Blue Bloods Cast Talks Secrets Of Family Dinner Scenes, Including Why They Ditched Real Silverware

The Blue Bloods cast, including Tom Selleck and Donnie Wahlberg, film a dinner scene
(Image credit: CBS)

Over the years, Blue Bloods has made a name for itself as a Friday night CBS staple thanks to its rich cast and probably with a little help from Tom Selleck’s infamous mustache. One of the major components of the series over the years to achieve iconic status in the eyes of fans are the family dinner scenes, which are apparently harder to pull off than you might guess. The show has made some changes to the dinner scene over the years and recently revealed some secrets related to the scenes--including one behind-the-scenes fact I probably would never have noticed. 

First and foremost, Blue Bloods star Tom Selleck knows the dinner scenes are a big deal to the fanbase. He mentioned in an interview with Milwaukee’s CBS 58 affiliate that the dinner scenes are “one of, or the most favorite thing for our audience.” However, it’s not so easy to pull off those weekly dinner scenes. 

Why Blue Bloods’ Dinner Scenes Are So Difficult To Pull Off

First and foremost, the most interesting fact to me about the Blue Bloods dinner scenes is that it’s the only time the main cast is fully together on set. As you can imagine that takes a lot of coordination and there’s a lot of commotion and work that has to go into getting those scenes right. It’s not just a quick 20 minutes on set. In fact, Selleck also told CBS 58 that’s it’s a whole day of work just eating and eating and eating to get through those scenes. Per Selleck:

We embrace family dinner, the only problem is it takes 6 to 8 hours and you have to just keep eating the same old food.

Making a TV show might sound like fun (and a great payday), and while those things might be true, the long and grueling work hours that go into doing a 1-hour drama once a week for 22 or more episodes a year are also legendary. Cast members on shows as varied as network television and streaming --including those with ensemble casts like the Arrow-verse and those with lengthy filming schedules like The Witcher have spoken out about the processes in the past and procedurals like Blue Bloods are no exception, though the types of scenes that take so long to film are a little bit different.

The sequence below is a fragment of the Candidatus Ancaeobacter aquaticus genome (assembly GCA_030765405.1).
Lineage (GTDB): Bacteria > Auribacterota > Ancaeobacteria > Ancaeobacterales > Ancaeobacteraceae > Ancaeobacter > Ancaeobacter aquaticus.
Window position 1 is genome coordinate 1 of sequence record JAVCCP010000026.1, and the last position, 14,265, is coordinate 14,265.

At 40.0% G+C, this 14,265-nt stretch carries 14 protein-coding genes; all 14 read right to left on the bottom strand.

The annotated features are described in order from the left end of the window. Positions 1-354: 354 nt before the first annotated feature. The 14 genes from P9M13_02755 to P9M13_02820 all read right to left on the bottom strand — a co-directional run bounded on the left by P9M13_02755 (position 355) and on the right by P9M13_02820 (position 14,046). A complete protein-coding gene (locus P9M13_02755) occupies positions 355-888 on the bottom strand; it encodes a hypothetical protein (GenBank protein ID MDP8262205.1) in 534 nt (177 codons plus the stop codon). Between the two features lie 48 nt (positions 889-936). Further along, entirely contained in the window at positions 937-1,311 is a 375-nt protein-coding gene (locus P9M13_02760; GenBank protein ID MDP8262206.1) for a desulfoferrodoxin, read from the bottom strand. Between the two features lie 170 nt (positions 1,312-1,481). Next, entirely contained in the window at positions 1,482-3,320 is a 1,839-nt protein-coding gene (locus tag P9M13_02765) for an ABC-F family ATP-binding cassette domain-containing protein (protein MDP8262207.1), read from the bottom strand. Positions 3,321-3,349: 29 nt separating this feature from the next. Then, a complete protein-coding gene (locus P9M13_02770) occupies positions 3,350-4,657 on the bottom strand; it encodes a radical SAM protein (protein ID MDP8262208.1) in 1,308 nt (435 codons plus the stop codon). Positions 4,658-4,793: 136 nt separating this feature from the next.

Not only are the hours long, but Will Estes also mentioned that means each member of the cast has “gotta pace” themselves with all of the long hours of eating ahead. It's an activity that Selleck has previously referred to as "miserable,"  but it sounds like they at least have fun with all of the quality time they get to spend together as a group. But that's not the only secret they spilled about the dinner scenes. 

Why Blue Bloods Ditched Real Silverware During The Dinner Scenes

In addition to watching what they eat, in the early days it sounds like the Blue Bloods team attempted to make the dinner scenes as authentic as possible. This meant real plates and glasses, and even cutlery. However, now that Blue Bloods has been airing for quite a few seasons, the show has figured out a better way of ensuring filming goes smoothly: they ditched the real silverware. 

In fact, all of the clinking from the silverware was really getting picked up heavily by the studio mic, so it was a decision that really needed to be made. Regardless, Tom Selleck joked that he once broke a knife while trying to cut up a piece of chicken, so things really can go a-fowl when using the fake cutlery, also noting:

How many people have thrown a cutlet across the room? I didn’t hit anybody!

At the end of the day the Blue Bloods family dinner scenes really are an opportunity for the main cast to get together. They laugh, they joke, they throw chicken across the room occasionally. And while those days are long, they are also standouts, marking the only time the full cast is on set. 

We can see the cast in action soon, as Blue Bloods airs on Friday nights at 9 p.m. ET, only on CBS. To see more about what's headed to TV, check out our full fall TV premiere schedule. And if you're interested in which two family dinner scenes are Donnie Wahlberg favorites, we have you covered there as well. 

Jessica Rawden
Managing Editor

Jessica Rawden is Managing Editor at CinemaBlend. She’s been kicking out news stories since 2007 and joined the full-time staff in 2014. She oversees news content, hiring and training for the site, and her areas of expertise include theme parks, rom-coms, Hallmark (particularly Christmas movie season), reality TV, celebrity interviews and primetime. She loves a good animated movie. Jessica has a Masters in Library Science degree from Indiana University, and used to be found behind a reference desk most definitely not shushing people. She now uses those skills in researching and tracking down information in very different ways.